A resin model kit known as "Madlax with Guns" has been produced, featuring a figurine of Madlax dual wielding her signature SIG P210s.[34] A polystone figurine entitled simply "Madlax", was launched in August 2007.[35] In Japan, a T-shirt with Madlax logo has been added to the limited edition of the first DVD volume,[36] and the "first press" of the OST albums came with logotype mousepads.[37]

Light novelEdit

A light novel spin-off of the series, titled A Traveling Girl and the Land of Ignorance (旅する少女と灼熱の国, Tabi Suru Shoujo to Shakunetsu no Kuni), has been published on 1 June 2011 by Hobby Japan. Written by Seiya Fujiwara and illustrated by Shunsuke Tagami (neither of whom had been involved in the production of the original TV series), the book focuses on Elenore Baker as the main character in a setting somewhat different from that of the anime. In this continuity, Elenore is a combat-trained maid traveling across the war-torn Gazth-Sonika, looking for the lost Margaret and, along the way, helping the weary locals with their struggles.[38]


Madlax was often accused of being secondary and reusing Noir's stylistic solutions,[39] such as the story premise, the two heroines' appearance, and the musical style.[1] Nevertheless, some sources praised the story for being more monolithic and consequent than its predecessor's, owing to all its episodes and subplots being tightly intertwined and held together by the primary plot.[23][40]

The majority of reviewers perceived the early episodes of Madlax as boring and too slow-paced,[4] but some of the same critics later remarked that the prolonged exposition is crucial to the unusual finale of the series, which fully establishes the series' own identity and sets it apart from other works.[10][23][24][41] According to them, after the initial volume, the story gets better and better with every new episode,[42][43] though some have been dissatisfied with its "pseudo-existentialistic" ending.[22] Erica Friedman, the president of Yuricon, highly praised Kuroda's script, naming it "the best writing that Bee Train has done".[44] Professional reviewers welcomed the increased number of sympathetic characters,[45] especially the distinguishable male ones (Friday, Carrossea, Colonel Burton), as opposed to stormtrooper-like operatives of Soldats in Noir,[4] but the female character designs were still said to be much more detailed (to the point of fanservice in the case of Madlax) than the more generic male characters.[24]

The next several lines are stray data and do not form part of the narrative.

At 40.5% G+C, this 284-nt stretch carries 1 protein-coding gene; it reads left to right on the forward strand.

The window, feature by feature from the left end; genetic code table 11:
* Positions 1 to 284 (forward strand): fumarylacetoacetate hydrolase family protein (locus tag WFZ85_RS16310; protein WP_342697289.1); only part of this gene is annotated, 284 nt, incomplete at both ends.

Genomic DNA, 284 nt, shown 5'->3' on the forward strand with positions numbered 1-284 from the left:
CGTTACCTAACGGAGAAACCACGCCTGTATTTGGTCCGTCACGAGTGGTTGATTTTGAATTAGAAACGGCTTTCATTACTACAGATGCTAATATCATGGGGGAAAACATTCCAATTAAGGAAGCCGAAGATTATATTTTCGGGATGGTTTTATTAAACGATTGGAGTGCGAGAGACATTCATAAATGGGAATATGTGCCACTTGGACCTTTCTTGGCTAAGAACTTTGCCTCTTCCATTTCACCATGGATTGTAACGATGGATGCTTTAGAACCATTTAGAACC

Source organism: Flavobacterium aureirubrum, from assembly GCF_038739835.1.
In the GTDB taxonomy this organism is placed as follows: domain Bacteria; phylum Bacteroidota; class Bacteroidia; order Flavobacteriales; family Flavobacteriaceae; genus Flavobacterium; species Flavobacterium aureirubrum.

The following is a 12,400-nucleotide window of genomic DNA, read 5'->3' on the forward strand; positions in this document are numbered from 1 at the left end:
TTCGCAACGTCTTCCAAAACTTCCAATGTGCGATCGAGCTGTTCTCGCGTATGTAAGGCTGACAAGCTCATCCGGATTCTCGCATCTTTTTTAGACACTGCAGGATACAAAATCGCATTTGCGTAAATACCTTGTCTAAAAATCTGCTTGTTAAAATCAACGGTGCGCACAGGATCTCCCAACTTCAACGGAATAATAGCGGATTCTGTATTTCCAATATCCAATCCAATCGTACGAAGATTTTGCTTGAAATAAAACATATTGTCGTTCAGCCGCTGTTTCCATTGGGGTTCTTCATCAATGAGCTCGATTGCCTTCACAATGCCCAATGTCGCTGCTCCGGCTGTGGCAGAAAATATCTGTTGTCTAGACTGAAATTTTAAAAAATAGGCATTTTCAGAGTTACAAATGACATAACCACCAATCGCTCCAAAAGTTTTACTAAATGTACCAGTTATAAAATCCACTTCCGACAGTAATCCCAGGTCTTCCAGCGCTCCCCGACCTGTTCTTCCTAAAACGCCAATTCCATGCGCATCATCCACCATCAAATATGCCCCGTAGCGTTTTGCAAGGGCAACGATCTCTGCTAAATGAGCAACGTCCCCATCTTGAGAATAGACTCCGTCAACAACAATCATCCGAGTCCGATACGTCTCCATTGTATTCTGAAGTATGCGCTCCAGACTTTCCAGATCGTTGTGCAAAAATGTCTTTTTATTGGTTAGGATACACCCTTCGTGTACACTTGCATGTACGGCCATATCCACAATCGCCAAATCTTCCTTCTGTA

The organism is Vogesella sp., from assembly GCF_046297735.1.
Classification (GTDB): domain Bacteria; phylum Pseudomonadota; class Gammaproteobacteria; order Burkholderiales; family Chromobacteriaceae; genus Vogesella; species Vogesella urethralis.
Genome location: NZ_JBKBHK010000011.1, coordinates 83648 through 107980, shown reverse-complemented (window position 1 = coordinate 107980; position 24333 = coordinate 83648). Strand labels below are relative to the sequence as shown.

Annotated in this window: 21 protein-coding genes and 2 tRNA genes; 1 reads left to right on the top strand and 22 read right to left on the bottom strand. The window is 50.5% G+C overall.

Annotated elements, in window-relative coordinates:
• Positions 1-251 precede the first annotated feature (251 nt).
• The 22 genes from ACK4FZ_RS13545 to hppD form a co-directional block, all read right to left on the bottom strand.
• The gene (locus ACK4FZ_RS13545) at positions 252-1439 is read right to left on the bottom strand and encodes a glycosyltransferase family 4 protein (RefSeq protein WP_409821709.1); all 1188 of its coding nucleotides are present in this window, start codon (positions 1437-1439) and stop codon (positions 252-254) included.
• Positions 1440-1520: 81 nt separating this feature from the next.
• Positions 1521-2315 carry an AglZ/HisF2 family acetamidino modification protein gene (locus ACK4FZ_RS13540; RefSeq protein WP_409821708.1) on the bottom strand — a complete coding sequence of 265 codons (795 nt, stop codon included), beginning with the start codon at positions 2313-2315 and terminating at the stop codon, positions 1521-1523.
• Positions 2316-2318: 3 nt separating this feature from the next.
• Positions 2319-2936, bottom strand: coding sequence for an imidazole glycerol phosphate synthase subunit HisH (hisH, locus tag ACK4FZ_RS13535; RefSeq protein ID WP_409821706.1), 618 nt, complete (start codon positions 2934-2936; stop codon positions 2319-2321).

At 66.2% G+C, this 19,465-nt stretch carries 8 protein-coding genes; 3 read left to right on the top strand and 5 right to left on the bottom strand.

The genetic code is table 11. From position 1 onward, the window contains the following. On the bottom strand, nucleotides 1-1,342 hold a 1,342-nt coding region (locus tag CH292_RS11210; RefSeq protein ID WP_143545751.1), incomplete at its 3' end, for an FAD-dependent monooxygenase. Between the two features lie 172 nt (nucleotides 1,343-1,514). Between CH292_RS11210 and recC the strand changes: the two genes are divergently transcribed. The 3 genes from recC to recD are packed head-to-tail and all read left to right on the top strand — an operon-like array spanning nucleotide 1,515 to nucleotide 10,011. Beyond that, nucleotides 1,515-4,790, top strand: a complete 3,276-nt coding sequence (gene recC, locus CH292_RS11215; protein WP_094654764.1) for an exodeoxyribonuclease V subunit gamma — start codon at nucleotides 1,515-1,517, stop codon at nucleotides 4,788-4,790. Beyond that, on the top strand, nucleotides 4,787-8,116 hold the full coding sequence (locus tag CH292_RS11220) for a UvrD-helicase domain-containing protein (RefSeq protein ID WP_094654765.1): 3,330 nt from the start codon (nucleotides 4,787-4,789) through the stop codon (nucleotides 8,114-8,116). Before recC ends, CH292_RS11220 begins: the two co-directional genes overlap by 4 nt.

The high quality of the animation in Madlax was generally acknowledged.[23][1] On the negative side, the episodes that involve computer use and hacking received criticism for their lack of realism.[46] In terms of soundtrack, Madlax has not become as innovative as Noir,[47] with critics suggesting its OST to be a blend of Noir and .hack//Sign styles.[48] Nevertheless, the reviewers acknowledged its superiority over the majority of contemporary works.[4][1] The English translation released by ADV Films was praised for preserving most of the series' original stylistic aspects and inviting veteran voice actors for the dub.[42] Reviewers went as far as to suggest that several English voices (especially Mike Kleinhenz's) match the characters better than the Japanese ones.[24] Others, however, criticized the dub, e.g. Carl Kimlinger of Anime News Network in his 2009 review of the series rated the performance as "wildly uneven, ranging from good ... to plain amateurish", citing "delivery issues" as main problem of the dub.[2]

The initial slow pacing, especially compared to the first episodes of Noir,[1] became a main reason why the audience often dropped watching Madlax before it could present its later story turns which eventually resulted in the moderate success of the series.[1] Among other suggested reasons behind the mediocre popularity of the show were: the market saturation, which resulted from other anime series attempting to repeat the success of Noir since 2001; the expectable disinterest against a "Noir remake", found among the fans of the first series;[4] the over-the-top action scenes that some felt to be ridiculous;[49] and its unconventional genre, which straddled Madlax uncomfortably between fans of mystical science fiction and those who prefer Noir's strict realism.[45]


  1. ^ a b c d e f Martin, Theron (2005-05-06). "Madlax DVD #1 review". Anime News Network. Retrieved 2006-11-08.
  2. ^ a b Kimlinger, Carl (2009-08-22). "Madlax Complete Series 2009 review". Anime News Network. Retrieved 2009-12-29.